A study’s usefulness and overall academic rigor are determined by its validity and reliability. Validity is established by examining the methodology and whether an appropriate study design was selected. Furthermore, the choice of tools and processes should be considered as well. Reliability is determined by replication of results based on the same processes with some variability tolerated for qualitative research (Leung, 2015). In this critique, reliability is difficult to examine, but studies mentioned later demonstrate similar outcomes. Validity has been established as competent based on the choice of methodology and tools. This suggests this study is generalizable and upholds scientific standards. Bias is possible in all qualitative research, but the authors of the article have declared neither potential interest of conflict nor financial support for conducting the study, as well as stating any limitations. Eliminating bias in qualitative research is possible through peer and participant review of results, different individuals coding data, verifying multiple sources for information, and maintain records.
The research provided new factual information and a new understanding of the education’s importance in the first four years. The given article’s significance lies in allowing the professors to address the attributes of an outstanding nurse. The reported observations and interpretations support other studies in this field (Waddell, Adams, & Fawcett, 2017). Recent articles also point out the relevance of the first four years of nursing education (Bijani, Tehranineshat, & Torabizadeh, 2019). Another study shows that respect plays a key role in nursing education (Stievano et al., 2018). The overall findings of the research made a significant contribution to human knowledge because both students and teachers will be able to address the issue. The practical applications were produced by the article’s methodology because they successfully used open-ended questions. The major implication can be manifested in adjusting the current nursing education system to teach the important attributes of a professional nurse. The research can be considered a significant one because it overviews the effectiveness of nursing departments.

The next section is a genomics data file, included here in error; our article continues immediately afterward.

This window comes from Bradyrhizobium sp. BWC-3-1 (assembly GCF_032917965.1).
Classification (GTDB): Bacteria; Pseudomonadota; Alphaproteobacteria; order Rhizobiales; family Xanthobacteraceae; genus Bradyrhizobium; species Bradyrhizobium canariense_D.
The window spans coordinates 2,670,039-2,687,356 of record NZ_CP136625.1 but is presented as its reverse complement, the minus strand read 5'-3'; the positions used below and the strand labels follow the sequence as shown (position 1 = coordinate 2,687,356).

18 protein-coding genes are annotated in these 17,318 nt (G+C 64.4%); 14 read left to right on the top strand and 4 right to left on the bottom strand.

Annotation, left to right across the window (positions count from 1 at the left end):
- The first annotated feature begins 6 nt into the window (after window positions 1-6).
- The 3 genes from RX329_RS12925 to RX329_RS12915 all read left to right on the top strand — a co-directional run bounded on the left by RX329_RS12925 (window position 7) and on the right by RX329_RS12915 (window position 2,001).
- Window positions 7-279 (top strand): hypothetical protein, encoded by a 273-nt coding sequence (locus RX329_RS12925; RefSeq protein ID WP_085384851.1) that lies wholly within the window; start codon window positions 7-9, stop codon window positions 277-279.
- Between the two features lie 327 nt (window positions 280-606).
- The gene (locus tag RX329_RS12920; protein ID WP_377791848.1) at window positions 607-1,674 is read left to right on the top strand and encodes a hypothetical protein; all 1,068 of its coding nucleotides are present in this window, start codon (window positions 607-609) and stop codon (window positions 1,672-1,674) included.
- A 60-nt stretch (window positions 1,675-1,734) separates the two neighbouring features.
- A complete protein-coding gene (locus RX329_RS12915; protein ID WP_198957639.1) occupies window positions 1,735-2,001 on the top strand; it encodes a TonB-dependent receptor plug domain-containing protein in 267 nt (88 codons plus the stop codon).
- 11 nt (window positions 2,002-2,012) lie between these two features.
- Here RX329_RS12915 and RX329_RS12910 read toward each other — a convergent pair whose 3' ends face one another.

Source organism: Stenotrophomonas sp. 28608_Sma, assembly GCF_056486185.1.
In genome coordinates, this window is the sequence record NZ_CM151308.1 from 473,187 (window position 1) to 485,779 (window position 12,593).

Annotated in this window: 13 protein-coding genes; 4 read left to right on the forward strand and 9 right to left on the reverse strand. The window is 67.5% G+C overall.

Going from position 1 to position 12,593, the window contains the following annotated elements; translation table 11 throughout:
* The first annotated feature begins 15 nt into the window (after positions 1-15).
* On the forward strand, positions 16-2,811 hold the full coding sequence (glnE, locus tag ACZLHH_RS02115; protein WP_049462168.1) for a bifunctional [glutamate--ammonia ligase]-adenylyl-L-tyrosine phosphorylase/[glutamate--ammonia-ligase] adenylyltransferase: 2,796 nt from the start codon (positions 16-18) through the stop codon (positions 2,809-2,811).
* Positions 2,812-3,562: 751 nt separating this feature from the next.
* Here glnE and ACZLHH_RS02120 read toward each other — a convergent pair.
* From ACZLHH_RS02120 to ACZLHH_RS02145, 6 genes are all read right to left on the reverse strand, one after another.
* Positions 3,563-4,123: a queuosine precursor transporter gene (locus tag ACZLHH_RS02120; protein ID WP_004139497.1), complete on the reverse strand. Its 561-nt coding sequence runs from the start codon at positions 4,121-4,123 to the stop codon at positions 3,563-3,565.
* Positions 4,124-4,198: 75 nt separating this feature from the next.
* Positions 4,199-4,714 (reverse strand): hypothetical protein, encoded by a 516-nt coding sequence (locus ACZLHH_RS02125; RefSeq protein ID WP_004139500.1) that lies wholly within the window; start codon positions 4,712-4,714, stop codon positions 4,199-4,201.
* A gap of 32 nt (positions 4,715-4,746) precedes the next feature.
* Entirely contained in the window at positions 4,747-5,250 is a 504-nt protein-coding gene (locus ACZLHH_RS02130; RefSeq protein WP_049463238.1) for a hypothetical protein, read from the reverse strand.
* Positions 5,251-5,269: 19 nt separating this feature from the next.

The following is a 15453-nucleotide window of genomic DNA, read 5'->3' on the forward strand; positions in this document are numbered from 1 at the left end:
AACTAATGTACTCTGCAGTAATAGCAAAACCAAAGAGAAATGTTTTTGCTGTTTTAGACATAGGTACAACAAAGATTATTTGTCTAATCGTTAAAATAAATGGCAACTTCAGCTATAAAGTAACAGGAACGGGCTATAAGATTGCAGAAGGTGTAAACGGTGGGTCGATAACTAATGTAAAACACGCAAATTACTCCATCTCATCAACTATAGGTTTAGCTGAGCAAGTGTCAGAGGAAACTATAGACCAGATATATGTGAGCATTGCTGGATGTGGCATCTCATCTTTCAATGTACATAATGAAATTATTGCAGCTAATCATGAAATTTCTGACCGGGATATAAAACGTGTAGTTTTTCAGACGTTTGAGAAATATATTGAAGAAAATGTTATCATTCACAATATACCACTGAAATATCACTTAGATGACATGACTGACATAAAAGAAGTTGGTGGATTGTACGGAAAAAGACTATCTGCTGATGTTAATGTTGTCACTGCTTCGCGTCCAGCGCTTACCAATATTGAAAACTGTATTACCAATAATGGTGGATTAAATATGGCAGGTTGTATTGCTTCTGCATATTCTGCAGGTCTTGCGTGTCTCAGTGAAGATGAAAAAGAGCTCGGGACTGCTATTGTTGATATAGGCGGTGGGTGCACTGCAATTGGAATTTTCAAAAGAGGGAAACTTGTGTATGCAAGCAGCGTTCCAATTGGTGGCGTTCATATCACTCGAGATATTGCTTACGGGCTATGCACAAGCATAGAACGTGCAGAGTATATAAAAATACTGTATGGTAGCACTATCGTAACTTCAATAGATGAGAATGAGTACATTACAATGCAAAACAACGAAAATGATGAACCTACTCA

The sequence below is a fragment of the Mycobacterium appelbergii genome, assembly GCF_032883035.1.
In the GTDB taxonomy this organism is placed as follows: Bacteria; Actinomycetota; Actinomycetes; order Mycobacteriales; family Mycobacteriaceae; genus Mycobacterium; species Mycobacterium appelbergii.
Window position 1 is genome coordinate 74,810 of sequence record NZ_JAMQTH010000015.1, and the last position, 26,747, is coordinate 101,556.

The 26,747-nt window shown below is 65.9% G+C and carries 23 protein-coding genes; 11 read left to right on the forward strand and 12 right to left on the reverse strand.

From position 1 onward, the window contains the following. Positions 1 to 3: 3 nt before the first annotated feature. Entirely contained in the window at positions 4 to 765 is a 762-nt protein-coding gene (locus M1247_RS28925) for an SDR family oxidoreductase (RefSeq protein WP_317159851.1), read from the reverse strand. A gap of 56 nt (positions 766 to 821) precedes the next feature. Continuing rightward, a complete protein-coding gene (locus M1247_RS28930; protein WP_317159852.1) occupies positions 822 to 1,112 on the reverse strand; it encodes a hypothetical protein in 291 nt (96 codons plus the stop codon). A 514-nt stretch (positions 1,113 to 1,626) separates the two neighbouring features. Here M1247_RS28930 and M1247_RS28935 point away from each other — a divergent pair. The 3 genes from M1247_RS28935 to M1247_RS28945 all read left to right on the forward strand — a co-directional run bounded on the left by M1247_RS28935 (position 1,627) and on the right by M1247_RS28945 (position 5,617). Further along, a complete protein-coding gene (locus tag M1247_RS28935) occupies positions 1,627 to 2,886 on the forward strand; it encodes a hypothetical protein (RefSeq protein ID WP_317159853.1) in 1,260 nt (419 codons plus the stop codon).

Bijani, M., Tehranineshat, B., & Torabizadeh, C. (2019). Nurses’, nursing students’, and nursing instructors’ perceptions of professional values: A comparative study. Nursing Ethics, 26(3), 870-883.
Catallo, C., Spalding, K., & Haghiri-Vijeh, R. (2014). Nursing professional organizations: What are they doing to engage nurses in health policy? SAGE Open, 1(1), 2-6.
Er, R. A., Sehiralti, M., & Akpinar, A. (2017). Attributes of a good nurse: The opinions of nursing students. Nursing Ethics, 24(2), 238-250.
Leung L. (2015). Validity, reliability, and generalizability in qualitative research. Journal of Family Medicine and Primary Care, 4(3), 324-327. doi:10.4103/2249-4863.161306
Phillips, J. R. (2018). Nursing Science, Nursing theory: Nurse atheists, nurse agnostics, nurse theists. Nursing Science Quarterly, 31(2), 105-108.
Stievano, A., Bellass, S., Rocco, G., Olsen, D., Sabatino, L., & Johnson, M. (2018). Nursing’s professional respect as experienced by hospital and community nurses. Nursing Ethics, 25(5), 665-683.
Waddell, A., Adams, J. M., & Fawcett, J. (2017). Exploring nurse leaders’ policy participation within the context of a nursing conceptual framework. Policy, Politics, & Nursing Practice, 18(4), 195-205.